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Armada, Spanish (ärmäˈdə), 1588, fleet launched by Philip II of Spain for the invasion of England, to overthrow the Protestant Elizabeth I and establish Philip on the English throne; also called the Invincible Armada. Preparations, under the command of the marqués de Santa Cruz, began in 1586 but were seriously delayed by a surprise attack on Cádiz by Sir Francis Drake in 1587. By the time the expedition was ready Santa Cruz had died, and command was given to the duque de Medina Sidonia. The Armada consisted of 130 ships, including transports and merchantmen, and carried about 30,000 men. It was to go to Flanders and from there convoy the army of Alessandro Farnese, duke of Parma, to invade England. It set out from Lisbon in May, 1588, but was forced into A Coruña by storms and did not set sail again until July. Medina Sidonia's orders were to proceed straight up the English Channel and refuse battle until he had made junction with Parma. This gave the initiative to the English, whose main fleet, commanded by Charles Howard (later earl of Nottingham), sailed out from Plymouth to achieve the windward side of the Spanish and attacked at long range. Three minor actions followed, in which the Armada was somewhat damaged but its formation unbroken. On Aug. 6, Medina Sidonia anchored off Calais, from which position he hoped to make contact with Parma. The following night the English sent fire ships into the anchorage, causing the Spanish fleet to scatter, and then attacked (Aug. 8) at close range off Gravelines. Unable to re-form, the Armada was severely battered, but a sudden change in the wind enabled most of the ships to escape northward. In attempting to sail home by Scotland and the west coast of Ireland, the Spanish ships were dispersed by storms; their provisions gave out; and many of those who landed in Ireland were killed by English troops. Only about half the fleet reached home.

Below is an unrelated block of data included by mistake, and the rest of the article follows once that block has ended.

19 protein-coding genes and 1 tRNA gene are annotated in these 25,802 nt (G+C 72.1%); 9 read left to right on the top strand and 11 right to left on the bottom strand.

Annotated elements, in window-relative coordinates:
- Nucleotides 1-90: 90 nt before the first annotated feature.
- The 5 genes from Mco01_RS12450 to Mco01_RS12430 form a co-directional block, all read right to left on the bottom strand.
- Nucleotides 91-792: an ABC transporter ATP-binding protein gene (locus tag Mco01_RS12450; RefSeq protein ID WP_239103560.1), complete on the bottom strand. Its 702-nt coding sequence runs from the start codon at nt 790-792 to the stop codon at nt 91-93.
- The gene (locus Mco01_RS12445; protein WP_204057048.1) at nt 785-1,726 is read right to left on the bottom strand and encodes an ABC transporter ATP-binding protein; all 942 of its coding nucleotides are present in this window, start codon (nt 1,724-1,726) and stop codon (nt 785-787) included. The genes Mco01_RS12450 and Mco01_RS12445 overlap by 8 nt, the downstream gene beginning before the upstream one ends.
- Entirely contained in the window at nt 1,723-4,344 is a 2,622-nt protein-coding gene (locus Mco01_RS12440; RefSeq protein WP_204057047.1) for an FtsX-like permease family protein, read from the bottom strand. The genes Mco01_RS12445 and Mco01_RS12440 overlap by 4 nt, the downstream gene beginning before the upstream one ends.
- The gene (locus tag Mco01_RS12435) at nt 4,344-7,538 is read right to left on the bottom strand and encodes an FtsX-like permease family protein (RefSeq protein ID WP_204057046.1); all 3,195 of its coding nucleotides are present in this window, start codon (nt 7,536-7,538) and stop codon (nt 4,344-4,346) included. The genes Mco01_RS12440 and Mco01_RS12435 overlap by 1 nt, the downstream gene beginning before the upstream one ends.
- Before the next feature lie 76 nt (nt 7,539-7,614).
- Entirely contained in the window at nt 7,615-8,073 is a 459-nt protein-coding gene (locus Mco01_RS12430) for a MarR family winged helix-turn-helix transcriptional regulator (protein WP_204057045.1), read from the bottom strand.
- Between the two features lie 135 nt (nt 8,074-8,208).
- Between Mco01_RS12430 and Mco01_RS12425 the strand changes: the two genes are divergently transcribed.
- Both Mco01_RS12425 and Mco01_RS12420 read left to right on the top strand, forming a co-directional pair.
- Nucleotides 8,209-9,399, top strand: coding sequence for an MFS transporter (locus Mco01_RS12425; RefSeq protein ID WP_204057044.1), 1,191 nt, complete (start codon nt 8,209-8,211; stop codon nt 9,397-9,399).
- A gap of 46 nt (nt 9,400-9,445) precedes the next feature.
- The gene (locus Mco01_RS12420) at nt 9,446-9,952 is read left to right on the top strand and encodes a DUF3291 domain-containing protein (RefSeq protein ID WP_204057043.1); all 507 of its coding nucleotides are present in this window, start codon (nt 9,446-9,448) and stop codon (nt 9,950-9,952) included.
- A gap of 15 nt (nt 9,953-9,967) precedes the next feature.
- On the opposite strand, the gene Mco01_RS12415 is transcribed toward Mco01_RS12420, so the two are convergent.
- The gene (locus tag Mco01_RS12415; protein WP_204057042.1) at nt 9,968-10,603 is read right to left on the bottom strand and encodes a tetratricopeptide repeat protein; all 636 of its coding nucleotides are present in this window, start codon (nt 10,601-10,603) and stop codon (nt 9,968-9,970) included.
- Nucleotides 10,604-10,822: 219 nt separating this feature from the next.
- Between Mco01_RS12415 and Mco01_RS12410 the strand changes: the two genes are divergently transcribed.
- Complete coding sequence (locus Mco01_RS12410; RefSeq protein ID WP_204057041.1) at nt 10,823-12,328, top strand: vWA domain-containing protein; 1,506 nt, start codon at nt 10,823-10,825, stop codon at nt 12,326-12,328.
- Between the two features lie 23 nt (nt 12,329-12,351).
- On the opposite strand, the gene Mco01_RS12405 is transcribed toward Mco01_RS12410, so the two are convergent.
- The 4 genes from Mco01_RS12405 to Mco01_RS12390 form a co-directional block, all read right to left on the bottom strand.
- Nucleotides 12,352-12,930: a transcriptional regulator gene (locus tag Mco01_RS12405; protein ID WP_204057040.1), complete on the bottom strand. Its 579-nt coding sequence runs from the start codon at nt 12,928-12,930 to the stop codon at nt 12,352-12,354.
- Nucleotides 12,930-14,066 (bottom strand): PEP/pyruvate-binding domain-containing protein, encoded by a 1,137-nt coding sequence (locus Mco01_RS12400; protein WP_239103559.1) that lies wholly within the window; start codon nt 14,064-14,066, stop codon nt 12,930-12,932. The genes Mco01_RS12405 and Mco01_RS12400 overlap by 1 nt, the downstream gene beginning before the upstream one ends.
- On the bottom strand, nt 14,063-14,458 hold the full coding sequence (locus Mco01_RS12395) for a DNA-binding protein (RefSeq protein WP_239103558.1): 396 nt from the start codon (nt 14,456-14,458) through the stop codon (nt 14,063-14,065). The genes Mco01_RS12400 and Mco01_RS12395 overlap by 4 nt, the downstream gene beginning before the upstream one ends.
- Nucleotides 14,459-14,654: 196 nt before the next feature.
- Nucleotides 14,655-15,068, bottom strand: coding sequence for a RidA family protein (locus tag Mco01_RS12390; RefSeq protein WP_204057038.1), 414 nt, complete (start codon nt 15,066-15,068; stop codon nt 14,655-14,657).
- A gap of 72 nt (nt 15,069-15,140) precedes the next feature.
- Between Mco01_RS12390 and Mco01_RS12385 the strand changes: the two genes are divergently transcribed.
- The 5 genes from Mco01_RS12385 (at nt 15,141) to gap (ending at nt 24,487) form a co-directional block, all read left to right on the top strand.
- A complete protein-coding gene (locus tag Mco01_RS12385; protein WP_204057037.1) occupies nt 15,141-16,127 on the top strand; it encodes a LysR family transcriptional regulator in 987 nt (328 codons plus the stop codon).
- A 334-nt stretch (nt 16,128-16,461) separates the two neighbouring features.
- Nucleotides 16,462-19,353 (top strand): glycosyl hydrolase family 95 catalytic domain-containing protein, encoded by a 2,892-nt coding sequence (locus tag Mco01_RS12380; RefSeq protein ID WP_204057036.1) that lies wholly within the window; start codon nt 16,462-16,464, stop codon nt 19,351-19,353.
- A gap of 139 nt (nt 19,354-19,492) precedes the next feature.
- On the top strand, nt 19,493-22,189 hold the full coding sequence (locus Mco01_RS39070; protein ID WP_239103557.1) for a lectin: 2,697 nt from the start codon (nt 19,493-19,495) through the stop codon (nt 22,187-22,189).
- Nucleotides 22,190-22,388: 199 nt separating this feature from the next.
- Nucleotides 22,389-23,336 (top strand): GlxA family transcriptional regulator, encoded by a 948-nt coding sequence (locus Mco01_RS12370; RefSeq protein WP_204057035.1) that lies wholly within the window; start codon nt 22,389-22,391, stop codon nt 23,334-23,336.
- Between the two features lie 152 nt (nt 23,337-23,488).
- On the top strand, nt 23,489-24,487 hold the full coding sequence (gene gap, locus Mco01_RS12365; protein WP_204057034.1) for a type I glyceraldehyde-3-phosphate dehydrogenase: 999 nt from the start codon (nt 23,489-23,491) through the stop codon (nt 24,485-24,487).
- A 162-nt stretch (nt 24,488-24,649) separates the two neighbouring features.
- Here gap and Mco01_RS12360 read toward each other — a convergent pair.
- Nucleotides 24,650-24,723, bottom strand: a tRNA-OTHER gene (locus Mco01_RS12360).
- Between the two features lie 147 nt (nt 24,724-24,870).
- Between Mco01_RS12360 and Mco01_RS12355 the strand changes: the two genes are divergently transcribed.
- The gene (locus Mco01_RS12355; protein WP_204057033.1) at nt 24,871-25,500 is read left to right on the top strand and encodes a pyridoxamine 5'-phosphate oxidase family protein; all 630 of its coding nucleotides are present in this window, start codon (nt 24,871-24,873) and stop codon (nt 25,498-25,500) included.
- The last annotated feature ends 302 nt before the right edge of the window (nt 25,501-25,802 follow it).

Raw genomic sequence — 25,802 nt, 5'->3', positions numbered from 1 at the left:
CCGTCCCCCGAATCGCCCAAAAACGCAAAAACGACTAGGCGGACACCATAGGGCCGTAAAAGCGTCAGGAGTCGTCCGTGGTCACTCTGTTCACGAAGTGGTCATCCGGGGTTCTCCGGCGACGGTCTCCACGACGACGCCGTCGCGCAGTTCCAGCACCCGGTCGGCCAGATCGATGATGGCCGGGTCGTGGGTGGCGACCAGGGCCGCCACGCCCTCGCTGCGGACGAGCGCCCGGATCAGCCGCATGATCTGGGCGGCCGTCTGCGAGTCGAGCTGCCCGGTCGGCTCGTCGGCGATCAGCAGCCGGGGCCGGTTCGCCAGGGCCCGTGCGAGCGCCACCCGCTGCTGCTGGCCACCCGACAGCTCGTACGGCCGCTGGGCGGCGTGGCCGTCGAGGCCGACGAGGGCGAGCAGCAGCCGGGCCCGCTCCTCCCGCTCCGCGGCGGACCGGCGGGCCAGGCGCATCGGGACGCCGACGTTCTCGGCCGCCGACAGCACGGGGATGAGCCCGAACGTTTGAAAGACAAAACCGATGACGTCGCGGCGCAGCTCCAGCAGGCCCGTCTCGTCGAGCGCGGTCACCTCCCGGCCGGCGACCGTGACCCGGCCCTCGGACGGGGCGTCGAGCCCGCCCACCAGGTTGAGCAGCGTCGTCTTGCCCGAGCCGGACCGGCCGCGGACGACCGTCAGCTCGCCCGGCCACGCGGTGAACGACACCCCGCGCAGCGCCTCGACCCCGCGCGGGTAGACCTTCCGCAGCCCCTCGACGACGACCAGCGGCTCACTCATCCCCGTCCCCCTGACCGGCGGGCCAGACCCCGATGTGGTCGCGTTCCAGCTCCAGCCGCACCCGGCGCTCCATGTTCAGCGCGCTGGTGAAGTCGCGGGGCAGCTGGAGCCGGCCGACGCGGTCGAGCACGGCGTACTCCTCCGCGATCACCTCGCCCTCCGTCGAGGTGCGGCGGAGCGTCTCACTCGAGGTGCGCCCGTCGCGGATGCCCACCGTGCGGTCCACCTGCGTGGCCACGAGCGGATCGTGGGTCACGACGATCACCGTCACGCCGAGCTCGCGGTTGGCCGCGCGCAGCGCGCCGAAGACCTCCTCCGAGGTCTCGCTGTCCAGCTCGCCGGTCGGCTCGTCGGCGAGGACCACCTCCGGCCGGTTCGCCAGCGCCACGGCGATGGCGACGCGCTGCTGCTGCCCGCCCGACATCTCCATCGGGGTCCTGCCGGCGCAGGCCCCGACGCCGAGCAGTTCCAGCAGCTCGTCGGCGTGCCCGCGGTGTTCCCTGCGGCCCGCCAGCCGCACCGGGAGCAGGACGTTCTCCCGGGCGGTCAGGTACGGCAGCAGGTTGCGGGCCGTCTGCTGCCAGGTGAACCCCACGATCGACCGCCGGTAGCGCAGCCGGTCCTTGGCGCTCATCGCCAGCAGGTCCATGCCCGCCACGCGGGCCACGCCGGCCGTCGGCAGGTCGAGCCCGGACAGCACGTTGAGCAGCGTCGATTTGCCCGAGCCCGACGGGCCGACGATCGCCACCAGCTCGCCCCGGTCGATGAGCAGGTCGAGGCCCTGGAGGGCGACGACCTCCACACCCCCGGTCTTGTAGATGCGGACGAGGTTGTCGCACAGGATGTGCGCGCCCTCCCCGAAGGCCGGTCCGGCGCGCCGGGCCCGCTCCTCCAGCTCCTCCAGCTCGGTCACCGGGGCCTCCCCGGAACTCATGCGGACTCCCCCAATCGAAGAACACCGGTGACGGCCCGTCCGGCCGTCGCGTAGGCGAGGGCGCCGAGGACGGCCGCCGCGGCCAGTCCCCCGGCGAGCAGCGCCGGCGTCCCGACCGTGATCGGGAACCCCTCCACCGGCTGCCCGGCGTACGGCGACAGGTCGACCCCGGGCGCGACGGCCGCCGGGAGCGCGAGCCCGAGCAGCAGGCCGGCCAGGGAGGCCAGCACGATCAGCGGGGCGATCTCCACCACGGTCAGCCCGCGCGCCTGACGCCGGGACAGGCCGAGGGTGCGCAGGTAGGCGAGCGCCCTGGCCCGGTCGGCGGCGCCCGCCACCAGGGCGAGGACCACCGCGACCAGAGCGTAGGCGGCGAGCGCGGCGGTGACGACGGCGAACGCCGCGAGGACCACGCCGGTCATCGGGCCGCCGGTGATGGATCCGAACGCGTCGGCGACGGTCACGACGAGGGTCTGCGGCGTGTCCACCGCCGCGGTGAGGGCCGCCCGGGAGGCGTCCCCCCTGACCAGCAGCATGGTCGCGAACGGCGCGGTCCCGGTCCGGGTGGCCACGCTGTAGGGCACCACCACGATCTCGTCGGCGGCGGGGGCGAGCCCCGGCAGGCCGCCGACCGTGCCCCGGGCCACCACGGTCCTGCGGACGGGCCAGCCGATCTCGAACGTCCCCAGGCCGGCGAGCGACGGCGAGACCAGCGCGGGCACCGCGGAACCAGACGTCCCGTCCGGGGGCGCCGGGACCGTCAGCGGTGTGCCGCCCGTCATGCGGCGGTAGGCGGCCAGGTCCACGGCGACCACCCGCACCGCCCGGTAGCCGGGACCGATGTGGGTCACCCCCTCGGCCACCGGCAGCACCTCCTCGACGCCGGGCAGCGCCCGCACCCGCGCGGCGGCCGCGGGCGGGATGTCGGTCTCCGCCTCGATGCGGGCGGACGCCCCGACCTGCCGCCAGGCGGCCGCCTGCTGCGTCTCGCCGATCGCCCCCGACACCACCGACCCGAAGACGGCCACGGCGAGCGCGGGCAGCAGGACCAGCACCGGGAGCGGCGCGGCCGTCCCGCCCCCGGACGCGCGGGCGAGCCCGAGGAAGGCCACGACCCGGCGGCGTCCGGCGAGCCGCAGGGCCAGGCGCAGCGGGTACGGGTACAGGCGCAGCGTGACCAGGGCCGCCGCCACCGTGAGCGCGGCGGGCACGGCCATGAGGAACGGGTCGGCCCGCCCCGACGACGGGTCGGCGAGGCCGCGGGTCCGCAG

See G. Mattingly, The Armada (1959); A. McKee, From Merciless Invaders (1964); W. Graham, The Spanish Armadas (1972).
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defeat by English fleet marked Spain’s decline and England’s rise as a world power (1588). [Eur. Hist.: EB, 1: 521–522]
Britain supplanted Spain as master of the sea. [Br. Hist.: Harbottle, 19]
See: Turning Point
Allusions—Cultural, Literary, Biblical, and Historical: A Thematic Dictionary. Copyright 2008 The Gale Group, Inc. All rights reserved.